If we are talking about the worthiness of a book as a BOOK in my opinion, Self-Published or Not, only REAL readers will know if a book is good. With regards to publishing options, I believe that UNLESS you are convinced with your business abilities and marketing sense, DON'T delve into self-publishing out of haste and ideals. Writing a Good book, and Selling it are two different matters. Now, if we are going to talk about getting your book to become popular in the market (without much regard on the profits), traditional publishing may take a LONG while but if you are not an expert in marketing or you don't possess the right connections and monetary resources for getting your book "out there" , especially for first-timers without much business background, better stick to the traditional way-- leave it to the ones who know the trade. However, again, if you are convinced with your business abilities and marketing sense, and you really are keen on self-publishing, there are many ways to get all that funds and connections to attain your goal of gaining both profit and popularity. Although of course, if you don't have the right resources ready, things are always easier said than done. You'd really have to get out there and invest great amounts of time, effort, and money to find sponsors and the right connections. Publishing, like any other business, has a lot of vultures and opportunists. Beware of frauds and all sorts of scammers along the way.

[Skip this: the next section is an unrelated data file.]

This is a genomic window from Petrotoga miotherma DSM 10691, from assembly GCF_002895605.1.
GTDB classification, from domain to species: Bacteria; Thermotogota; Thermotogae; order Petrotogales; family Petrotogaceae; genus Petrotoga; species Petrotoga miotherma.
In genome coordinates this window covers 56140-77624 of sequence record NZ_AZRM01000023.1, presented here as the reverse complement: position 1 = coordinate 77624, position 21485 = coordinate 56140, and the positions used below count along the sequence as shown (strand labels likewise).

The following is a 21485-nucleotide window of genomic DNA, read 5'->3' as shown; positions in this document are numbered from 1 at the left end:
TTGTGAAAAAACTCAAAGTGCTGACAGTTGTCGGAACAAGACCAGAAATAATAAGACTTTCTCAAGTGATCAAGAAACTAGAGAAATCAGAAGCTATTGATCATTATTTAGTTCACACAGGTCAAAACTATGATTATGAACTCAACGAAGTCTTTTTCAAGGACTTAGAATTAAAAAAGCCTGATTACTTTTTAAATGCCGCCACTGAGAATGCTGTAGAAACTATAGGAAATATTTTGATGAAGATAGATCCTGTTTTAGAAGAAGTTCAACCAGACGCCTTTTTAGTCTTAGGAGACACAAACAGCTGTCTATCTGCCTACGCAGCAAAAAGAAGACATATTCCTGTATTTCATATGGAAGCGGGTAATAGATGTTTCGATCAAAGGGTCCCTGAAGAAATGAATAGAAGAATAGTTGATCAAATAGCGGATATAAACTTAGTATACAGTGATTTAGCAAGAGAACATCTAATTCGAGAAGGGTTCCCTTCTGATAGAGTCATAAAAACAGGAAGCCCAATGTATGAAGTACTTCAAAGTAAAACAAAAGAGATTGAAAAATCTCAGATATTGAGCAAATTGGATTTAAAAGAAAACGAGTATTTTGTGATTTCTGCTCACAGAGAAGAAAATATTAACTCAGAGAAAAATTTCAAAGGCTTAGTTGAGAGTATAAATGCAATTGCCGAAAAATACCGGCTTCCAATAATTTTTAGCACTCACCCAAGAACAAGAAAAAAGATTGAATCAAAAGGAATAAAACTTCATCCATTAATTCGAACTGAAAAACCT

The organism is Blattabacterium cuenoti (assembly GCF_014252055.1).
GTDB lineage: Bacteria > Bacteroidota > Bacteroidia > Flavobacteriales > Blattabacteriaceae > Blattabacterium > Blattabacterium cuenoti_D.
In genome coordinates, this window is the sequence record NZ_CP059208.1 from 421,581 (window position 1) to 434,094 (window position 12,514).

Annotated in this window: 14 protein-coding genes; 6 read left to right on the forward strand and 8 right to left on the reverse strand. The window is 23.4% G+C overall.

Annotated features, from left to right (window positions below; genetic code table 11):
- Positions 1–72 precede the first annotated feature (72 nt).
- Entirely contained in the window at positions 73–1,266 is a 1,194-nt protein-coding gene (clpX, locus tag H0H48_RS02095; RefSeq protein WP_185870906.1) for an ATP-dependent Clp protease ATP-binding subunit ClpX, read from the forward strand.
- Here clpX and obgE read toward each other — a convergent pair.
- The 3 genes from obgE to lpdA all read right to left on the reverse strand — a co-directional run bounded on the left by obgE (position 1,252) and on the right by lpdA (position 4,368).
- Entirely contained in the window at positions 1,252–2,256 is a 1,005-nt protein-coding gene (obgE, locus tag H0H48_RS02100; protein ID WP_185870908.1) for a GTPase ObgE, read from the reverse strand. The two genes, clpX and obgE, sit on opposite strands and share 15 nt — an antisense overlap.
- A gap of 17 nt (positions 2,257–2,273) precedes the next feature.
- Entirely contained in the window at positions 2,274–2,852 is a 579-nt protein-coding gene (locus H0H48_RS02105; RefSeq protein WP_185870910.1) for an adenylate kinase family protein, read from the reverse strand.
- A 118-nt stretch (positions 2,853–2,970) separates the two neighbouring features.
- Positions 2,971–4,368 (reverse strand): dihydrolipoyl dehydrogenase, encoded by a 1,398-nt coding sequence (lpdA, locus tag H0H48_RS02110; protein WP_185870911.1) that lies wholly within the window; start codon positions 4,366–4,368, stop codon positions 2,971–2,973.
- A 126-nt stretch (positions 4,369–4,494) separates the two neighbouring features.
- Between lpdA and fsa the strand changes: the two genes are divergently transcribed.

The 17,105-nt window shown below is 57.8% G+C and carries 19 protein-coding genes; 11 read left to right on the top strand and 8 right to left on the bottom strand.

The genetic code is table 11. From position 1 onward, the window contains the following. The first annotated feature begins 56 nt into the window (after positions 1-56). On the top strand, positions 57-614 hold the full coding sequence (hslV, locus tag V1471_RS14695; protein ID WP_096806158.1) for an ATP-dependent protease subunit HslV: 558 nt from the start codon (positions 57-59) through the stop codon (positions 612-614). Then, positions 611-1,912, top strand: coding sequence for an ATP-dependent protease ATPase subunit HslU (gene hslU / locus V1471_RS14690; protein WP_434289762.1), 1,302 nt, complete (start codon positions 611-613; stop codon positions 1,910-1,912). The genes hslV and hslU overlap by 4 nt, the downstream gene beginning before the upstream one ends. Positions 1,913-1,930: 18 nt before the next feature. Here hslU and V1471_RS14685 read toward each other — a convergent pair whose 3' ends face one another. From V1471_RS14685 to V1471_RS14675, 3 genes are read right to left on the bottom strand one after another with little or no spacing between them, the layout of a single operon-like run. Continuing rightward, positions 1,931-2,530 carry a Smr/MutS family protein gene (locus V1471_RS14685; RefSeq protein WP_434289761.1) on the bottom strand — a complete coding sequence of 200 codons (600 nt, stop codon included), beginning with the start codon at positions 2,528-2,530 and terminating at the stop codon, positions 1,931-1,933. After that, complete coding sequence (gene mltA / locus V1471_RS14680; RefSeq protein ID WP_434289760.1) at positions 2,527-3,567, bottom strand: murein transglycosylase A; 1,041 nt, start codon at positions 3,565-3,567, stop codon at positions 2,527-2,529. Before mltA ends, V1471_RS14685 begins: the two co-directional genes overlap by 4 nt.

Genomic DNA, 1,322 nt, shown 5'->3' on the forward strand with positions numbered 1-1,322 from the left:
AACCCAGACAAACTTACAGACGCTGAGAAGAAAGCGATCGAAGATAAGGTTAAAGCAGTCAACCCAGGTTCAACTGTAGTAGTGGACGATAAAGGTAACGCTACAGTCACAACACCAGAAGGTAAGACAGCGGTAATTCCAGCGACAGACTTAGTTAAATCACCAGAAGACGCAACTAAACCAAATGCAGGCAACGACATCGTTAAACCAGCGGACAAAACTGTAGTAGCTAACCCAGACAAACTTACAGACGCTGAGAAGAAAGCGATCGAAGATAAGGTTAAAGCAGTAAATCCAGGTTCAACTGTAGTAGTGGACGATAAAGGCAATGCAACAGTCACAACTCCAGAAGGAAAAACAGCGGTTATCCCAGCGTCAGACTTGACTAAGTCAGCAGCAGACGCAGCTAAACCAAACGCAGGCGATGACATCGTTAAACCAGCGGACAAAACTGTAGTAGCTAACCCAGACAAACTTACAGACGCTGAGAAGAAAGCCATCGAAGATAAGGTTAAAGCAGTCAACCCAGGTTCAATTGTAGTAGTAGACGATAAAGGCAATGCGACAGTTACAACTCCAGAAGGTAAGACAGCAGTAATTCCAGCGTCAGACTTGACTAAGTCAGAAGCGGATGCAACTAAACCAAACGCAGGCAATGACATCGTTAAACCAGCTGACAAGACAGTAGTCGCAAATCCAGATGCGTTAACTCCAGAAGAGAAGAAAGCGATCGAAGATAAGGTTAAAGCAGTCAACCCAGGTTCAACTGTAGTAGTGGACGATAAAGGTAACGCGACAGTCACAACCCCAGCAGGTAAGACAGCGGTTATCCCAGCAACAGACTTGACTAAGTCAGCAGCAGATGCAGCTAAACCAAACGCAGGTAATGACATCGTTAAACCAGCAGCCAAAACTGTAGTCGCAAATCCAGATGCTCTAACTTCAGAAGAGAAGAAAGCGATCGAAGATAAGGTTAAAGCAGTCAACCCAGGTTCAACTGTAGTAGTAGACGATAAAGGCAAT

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:iconparadigmfallen:
ParadigmFallen Jan 1, 2013  Hobbyist Artist
If it makes you feel any better... there's just about as many idiots in the videogame industry. I've already gone through about 5 potential indie studio members who had no idea what they were getting into. Most people seem to have some idea that entertainment is easy somehow, or that they're a beautiful flower that's perfect no matter what it does.

As for myself, I've gone through a lot of writing and learning and ideas before I even started to hope I'd get published or would self-publish. I'm still doubtful now, but I've had a little success self-publishing a few fanfics and original lit on a blog a while back, so that was heartening. I haven't got my head in the clouds though.
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:iconnecroraevyn:
NecroRaevyn Dec 30, 2012  Student Writer
Writers want to get published because that is a goal that can be set. Most of the people I know who wanted to get published never bothered after some advanced research about marketing.
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:iconpinkymccoversong:
PinkyMcCoversong Dec 30, 2012  Professional Writer
I think you missed the point of this post completely.